By Suzanne Retzinger PhD & Sharon Vineall, LCSW

What is Anticipatory Grief?

We often begin anticipating a loved one’s death when there is a diagnosis of a life-threatening illness — this is known as anticipatory grief.

Anticipatory grief refers to a set of feelings and reactions that occur before an impending loss. Some individuals experience feelings such as fear and anxiety, as well as exhaustion. For some, the individual anticipating the death if a loved one is also in the role of a caregiver.  Being a caregiver is one of the most intimate relationships we can have with someone we love, and it’s one of the most painful. It opens us to the most sacred and vulnerable places in ourselves. These emotions can be just as intense as the conventional sort of grief felt after a death.

Anticipatory Grief Signs and Symptoms

While we may feel anticipatory grief while our loved one is still alive and well, it bears many of the same symptoms as conventional grief. Grief is often defined as progressing through stages, such as anger, sadness, denial, anxiety, depression and acceptance. However, there is no single, monolithic experience of grief. You might experience many recognizable symptoms, or just a few:

Anxiety and depression
Desire to talk
Emotional numbness
Poor concentration/forgetfulness

Anticipatory grief also has some characteristic signs and symptoms that are distinct from normal grief. These signs include an increasing concern for the person dying, imagining or visualizing what the person’s death will be like, and getting ready for what life will be like after a loved one is gone. You may feel the need to try to attend to unfinished business with the dying person. There is a high risk of depression with this type of grief as well.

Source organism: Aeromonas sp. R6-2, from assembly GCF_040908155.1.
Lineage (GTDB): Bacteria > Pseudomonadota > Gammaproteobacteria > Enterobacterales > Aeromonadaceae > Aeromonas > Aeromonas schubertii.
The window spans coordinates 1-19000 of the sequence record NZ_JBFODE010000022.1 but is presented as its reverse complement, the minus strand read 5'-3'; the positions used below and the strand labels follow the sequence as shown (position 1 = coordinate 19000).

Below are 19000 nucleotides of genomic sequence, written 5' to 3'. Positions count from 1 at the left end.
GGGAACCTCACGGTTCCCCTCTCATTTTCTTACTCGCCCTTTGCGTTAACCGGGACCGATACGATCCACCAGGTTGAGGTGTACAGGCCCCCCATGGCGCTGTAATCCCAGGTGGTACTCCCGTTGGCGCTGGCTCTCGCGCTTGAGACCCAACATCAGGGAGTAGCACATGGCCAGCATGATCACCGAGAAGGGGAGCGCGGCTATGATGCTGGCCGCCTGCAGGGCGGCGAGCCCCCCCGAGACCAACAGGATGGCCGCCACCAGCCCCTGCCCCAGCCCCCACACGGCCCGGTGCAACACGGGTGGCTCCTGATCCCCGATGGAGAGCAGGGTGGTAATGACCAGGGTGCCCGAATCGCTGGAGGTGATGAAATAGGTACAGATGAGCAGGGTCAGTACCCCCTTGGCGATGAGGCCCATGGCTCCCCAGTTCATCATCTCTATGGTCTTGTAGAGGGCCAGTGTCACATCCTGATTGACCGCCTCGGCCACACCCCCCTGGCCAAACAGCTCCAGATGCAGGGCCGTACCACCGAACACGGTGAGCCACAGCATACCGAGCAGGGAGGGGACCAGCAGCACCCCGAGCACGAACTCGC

How Hospice of Santa Barbara Can Help in Anticipatory Grief

There are several areas of preparation when someone is dying: there are material matters— estate or legal issues with property; there are medical issues with the care of dying; and there are emotional and spiritual issues, which is what HSB most often addresses.

HSB anticipatory grief counseling helps with these concerns by providing:

·         Emotional/supportive counseling to support one's ability to cope.
·         Discussion and support for treatment decision making, quality of life issues and completing advance directives.
·         Help for patients and family in preparing for the loss through practical assistance for things such as legacy work, funeral arrangements and memorial planning.
·         Connection to other supportive community resources as appropriate to an individual's needs and circumstances.
·         Year to Live, a yearlong support group at HSB.  The idea is to open more fully to life and to savor it while there is still time.  We can simply begin now by saying “I love you” more often.

The Approach

In our work at HSB, we have found that it is helpful for people to begin preparing emotionally and spiritually for the death of a loved one. Some of the steps in preparing for the death of a loved one involve tying up loose emotional ends -- what can be described as “honorable closure.”  In order to open the next door in our lives, we need to close the past as cleanly as possible.  Steps include asking ourselves:

·         What am I grateful for?  Have I spoken this in detail to my loved one?
·         How have I been positively impacted and changed by having this person in my life, and have I shared this with the person?
·         Where have I been deeply challenged and stretched out of my comfort zone?  Where have I felt the most defensive or reactive?  How can I rectify any unfinished feelings?
·         What do I need to say or do to feel complete with this experience?  In three, six or nine months after my loved one dies, what might I regret that I did or didn't say or do? 
·         Do I need to ask for, or offer, forgiveness?